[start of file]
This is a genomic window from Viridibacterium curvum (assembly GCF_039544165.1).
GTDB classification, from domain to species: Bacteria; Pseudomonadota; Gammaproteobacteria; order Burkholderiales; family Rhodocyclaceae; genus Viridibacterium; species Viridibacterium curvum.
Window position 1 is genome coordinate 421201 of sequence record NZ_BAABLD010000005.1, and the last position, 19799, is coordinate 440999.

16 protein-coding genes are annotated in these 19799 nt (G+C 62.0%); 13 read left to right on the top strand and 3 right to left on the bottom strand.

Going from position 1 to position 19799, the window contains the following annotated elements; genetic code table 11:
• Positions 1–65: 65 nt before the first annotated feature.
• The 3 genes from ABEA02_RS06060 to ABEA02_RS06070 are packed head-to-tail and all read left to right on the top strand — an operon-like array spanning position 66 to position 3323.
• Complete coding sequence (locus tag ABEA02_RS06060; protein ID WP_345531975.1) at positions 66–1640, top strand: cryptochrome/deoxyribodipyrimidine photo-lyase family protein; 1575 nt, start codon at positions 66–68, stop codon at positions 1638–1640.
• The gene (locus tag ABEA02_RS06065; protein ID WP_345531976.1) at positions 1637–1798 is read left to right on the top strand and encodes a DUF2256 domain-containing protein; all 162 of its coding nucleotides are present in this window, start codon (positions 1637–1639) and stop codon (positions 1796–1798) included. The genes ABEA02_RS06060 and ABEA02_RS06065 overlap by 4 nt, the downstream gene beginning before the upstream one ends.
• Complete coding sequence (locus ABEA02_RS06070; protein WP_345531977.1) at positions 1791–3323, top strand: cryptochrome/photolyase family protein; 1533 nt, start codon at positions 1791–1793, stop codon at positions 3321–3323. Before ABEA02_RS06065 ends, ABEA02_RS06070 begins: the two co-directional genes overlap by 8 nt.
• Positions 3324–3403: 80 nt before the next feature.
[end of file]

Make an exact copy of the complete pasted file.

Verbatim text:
This is a genomic window from Viridibacterium curvum (assembly GCF_039544165.1).
GTDB classification, from domain to species: Bacteria; Pseudomonadota; Gammaproteobacteria; order Burkholderiales; family Rhodocyclaceae; genus Viridibacterium; species Viridibacterium curvum.
Window position 1 is genome coordinate 421201 of sequence record NZ_BAABLD010000005.1, and the last position, 19799, is coordinate 440999.

16 protein-coding genes are annotated in these 19799 nt (G+C 62.0%); 13 read left to right on the top strand and 3 right to left on the bottom strand.

Going from position 1 to position 19799, the window contains the following annotated elements; genetic code table 11:
• Positions 1–65: 65 nt before the first annotated feature.
• The 3 genes from ABEA02_RS06060 to ABEA02_RS06070 are packed head-to-tail and all read left to right on the top strand — an operon-like array spanning position 66 to position 3323.
• Complete coding sequence (locus tag ABEA02_RS06060; protein ID WP_345531975.1) at positions 66–1640, top strand: cryptochrome/deoxyribodipyrimidine photo-lyase family protein; 1575 nt, start codon at positions 66–68, stop codon at positions 1638–1640.
• The gene (locus tag ABEA02_RS06065; protein ID WP_345531976.1) at positions 1637–1798 is read left to right on the top strand and encodes a DUF2256 domain-containing protein; all 162 of its coding nucleotides are present in this window, start codon (positions 1637–1639) and stop codon (positions 1796–1798) included. The genes ABEA02_RS06060 and ABEA02_RS06065 overlap by 4 nt, the downstream gene beginning before the upstream one ends.
• Complete coding sequence (locus ABEA02_RS06070; protein WP_345531977.1) at positions 1791–3323, top strand: cryptochrome/photolyase family protein; 1533 nt, start codon at positions 1791–1793, stop codon at positions 3321–3323. Before ABEA02_RS06065 ends, ABEA02_RS06070 begins: the two co-directional genes overlap by 8 nt.
• Positions 3324–3403: 80 nt before the next feature.